The Folklife Archive of the Philadelphia Folklore Project preserves primary ethnographic documentation of the folk culture, histories and experiences of diverse Philadelphians. The archive of 65,000+ items includes more than 1,200 archive accessions and 480 open files containing about 700 audio and videotapes of oral histories and folklife interviews, 40,000 photographs and slides, 15 shelf feet of field research notes and other manuscript materials, 26 shelf feet of artifacts and about 21 file drawers of printed ephemera documenting local grassroots folk cultural organizations and their histories, activities, resources and collections. Our archive is exceptionally diverse; it documents and preserves significant aspects of Philadelphians' lives, experiences, histories and expressions. The archive is accessible by appointment (generally scheduled M-F 9-5), and through a computerized finding aid, with various subject indices as well as accession descriptions.
Philadelphia Folklore Project Archive Policies
The Folklife Archive of the Philadelphia Folklore Project (PFP) preserves primary ethnographic materials in all formats that record local community folklife, arts, history and culture: the experiences and expressions of ordinary (and ordinarily undocumented) people in the Philadelphia region. The Archive also preserves PFP's administrative history, exhibits, programs, documentary projects and other initiatives.
The Folklife Archive is a significant, and sometimes a sole, record of important but ephemeral community events, festivals, family traditions, institutions and arts - including peoples' own reflections on their experience, artistry, history and traditions, both in the native languages of immigrants (particularly in Khmer, Chinese, Lao, Vietnamese, and Spanish) and in English. Some of the artists represented in the Archive are nationally and even internationally known.
Collections in the Archive primarily support PFP's mission and programs. We are also regularly consulted by scholars and family members for information and resources about important artists whose places in art and cultural history have yet to be written.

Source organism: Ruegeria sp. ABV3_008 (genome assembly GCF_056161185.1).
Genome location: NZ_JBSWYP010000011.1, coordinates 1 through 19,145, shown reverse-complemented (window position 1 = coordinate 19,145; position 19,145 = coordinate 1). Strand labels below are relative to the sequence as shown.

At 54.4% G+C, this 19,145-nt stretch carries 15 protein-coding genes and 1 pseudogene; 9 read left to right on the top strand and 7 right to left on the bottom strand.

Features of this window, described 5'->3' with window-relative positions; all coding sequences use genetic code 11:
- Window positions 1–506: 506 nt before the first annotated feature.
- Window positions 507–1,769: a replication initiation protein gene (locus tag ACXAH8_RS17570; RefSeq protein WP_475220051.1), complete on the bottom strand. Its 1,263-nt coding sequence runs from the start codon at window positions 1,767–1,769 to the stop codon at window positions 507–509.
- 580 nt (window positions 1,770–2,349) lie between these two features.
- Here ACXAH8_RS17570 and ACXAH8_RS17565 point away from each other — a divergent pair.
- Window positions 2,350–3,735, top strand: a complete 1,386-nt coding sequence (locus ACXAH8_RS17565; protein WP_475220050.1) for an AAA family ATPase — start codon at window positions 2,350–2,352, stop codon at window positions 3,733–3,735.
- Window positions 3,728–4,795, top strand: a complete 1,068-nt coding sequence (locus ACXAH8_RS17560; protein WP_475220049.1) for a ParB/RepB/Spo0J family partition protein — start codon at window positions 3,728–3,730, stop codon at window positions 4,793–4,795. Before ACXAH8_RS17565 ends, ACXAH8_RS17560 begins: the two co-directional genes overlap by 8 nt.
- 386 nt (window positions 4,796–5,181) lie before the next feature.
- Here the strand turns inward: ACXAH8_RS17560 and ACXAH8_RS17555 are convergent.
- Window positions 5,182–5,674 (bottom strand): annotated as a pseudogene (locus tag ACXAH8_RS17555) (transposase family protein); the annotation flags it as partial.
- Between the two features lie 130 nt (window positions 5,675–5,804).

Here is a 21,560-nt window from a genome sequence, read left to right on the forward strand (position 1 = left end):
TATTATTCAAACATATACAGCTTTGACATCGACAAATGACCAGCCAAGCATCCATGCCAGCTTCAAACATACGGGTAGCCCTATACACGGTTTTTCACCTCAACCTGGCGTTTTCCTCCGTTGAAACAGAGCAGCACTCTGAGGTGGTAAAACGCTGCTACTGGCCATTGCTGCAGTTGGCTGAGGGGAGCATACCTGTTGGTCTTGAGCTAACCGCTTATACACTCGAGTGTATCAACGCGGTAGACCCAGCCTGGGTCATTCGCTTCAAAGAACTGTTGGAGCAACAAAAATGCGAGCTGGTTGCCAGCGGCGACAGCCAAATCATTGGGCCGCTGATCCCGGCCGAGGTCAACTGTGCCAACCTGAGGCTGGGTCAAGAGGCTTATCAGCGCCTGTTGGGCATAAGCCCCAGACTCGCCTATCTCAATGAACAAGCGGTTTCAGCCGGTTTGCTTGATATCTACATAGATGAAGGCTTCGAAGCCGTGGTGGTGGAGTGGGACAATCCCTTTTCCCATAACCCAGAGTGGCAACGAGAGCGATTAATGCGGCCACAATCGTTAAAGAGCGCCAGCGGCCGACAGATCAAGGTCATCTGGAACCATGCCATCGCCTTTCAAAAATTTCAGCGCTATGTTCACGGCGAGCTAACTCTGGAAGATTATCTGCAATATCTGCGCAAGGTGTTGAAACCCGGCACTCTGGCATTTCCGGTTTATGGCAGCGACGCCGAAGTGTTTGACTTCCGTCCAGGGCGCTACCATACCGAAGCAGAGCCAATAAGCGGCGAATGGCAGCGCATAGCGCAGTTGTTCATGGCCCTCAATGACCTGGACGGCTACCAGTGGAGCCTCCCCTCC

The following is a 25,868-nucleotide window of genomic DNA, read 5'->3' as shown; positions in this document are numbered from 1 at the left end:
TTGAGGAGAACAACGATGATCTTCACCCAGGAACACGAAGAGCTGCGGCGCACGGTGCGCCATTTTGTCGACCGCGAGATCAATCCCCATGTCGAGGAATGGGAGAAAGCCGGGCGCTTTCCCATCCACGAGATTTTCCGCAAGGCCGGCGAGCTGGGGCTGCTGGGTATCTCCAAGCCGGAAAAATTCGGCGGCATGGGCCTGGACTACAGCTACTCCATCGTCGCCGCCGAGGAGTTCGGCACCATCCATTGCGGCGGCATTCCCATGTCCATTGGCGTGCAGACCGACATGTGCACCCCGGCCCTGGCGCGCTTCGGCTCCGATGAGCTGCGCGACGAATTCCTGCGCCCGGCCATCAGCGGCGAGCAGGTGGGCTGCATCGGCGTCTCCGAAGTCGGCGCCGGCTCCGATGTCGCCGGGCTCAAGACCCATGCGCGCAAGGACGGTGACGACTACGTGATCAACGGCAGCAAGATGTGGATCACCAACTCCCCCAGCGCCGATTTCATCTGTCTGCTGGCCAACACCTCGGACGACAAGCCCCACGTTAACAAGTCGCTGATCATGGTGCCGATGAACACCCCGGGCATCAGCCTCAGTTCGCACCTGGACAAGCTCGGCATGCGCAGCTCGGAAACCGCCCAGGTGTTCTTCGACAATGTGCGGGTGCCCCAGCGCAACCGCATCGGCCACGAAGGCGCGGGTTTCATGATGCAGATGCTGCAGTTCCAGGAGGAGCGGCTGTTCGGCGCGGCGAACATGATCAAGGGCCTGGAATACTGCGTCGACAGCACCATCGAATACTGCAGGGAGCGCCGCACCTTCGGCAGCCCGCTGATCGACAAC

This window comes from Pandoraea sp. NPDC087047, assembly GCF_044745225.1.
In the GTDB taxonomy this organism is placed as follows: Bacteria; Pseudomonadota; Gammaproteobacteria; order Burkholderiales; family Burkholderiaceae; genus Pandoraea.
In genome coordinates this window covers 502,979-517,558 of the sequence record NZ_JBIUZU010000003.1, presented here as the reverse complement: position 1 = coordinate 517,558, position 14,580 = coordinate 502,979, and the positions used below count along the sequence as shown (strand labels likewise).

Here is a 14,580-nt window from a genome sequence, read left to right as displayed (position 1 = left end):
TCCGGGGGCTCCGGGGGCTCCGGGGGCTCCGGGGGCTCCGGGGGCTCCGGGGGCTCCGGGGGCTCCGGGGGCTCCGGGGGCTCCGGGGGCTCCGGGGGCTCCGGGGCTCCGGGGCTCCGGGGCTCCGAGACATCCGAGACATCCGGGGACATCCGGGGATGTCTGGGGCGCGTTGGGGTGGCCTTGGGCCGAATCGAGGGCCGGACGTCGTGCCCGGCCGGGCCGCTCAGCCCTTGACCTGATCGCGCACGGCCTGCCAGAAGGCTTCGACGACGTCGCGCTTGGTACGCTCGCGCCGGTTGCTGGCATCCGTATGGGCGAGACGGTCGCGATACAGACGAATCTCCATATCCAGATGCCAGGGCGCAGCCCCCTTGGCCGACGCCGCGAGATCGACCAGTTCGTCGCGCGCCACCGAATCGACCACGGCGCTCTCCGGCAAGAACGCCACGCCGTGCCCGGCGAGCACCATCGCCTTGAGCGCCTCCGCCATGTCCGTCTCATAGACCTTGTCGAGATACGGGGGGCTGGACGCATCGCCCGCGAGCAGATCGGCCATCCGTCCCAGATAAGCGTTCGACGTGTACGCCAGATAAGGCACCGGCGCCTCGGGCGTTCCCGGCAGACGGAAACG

PFP's Folklife Archive collects and preserves published and unpublished materials resulting primarily from our original folklife field research. Occasional donations from people working in folk and traditional arts in the Philadelphia region are also included. We preserve materials in a wide range of formats, including photographic images; sound and moving-image recordings; printed ephemera; paper-based and multi-format field notes and correspondence; artwork; artifacts and more.
Key subject areas in our Archive include: ethnic and cultural social dance traditions, folk arts of social change, family businesses, African American tap dancers and entertainers, Cambodian, Hmong and Liberian community cultural traditions. There is substantial documentation of individual local artists working in diverse folk and traditional art traditions. Documentation of diverse Philadelphia-area community folklife documentation also include a range of culturally significant music and dance traditions, processions and festival forms, weddings and family rites of passage, graffiti, yard art and other public folk arts assemblages, community gardens, craft and material culture, and more.
The Folklife Archive serves primarily as a resource for PFP's mission and programs, as well as for the artists and communities documented in collections. Collections descriptions provide an overview; accessions are indexed in a searchable database. As donor restrictions allow, archival resources are accessible to outside researchers by appointment (generally M-F, 9-5 pm). If you have questions, contact us at 215-726-1106 or pfp (at) folkloreproject.org.
The Folklife Archive has received financial support from the National Endowment for the Arts and the Pennsylvania Council on the Arts for fieldwork resulting in archive materials. We have received support for the ongoing maintenance and preservation of the Folklife Archive from the Pennsylvania Historical and Museum Commission, the Conservation Center for Art and Historic Artifacts, the GRAMMY Foundation, and individual PFP members. Support from the Pennsylvania Historical and Museum Commission has allowed a major inventory project (2007 - 2009).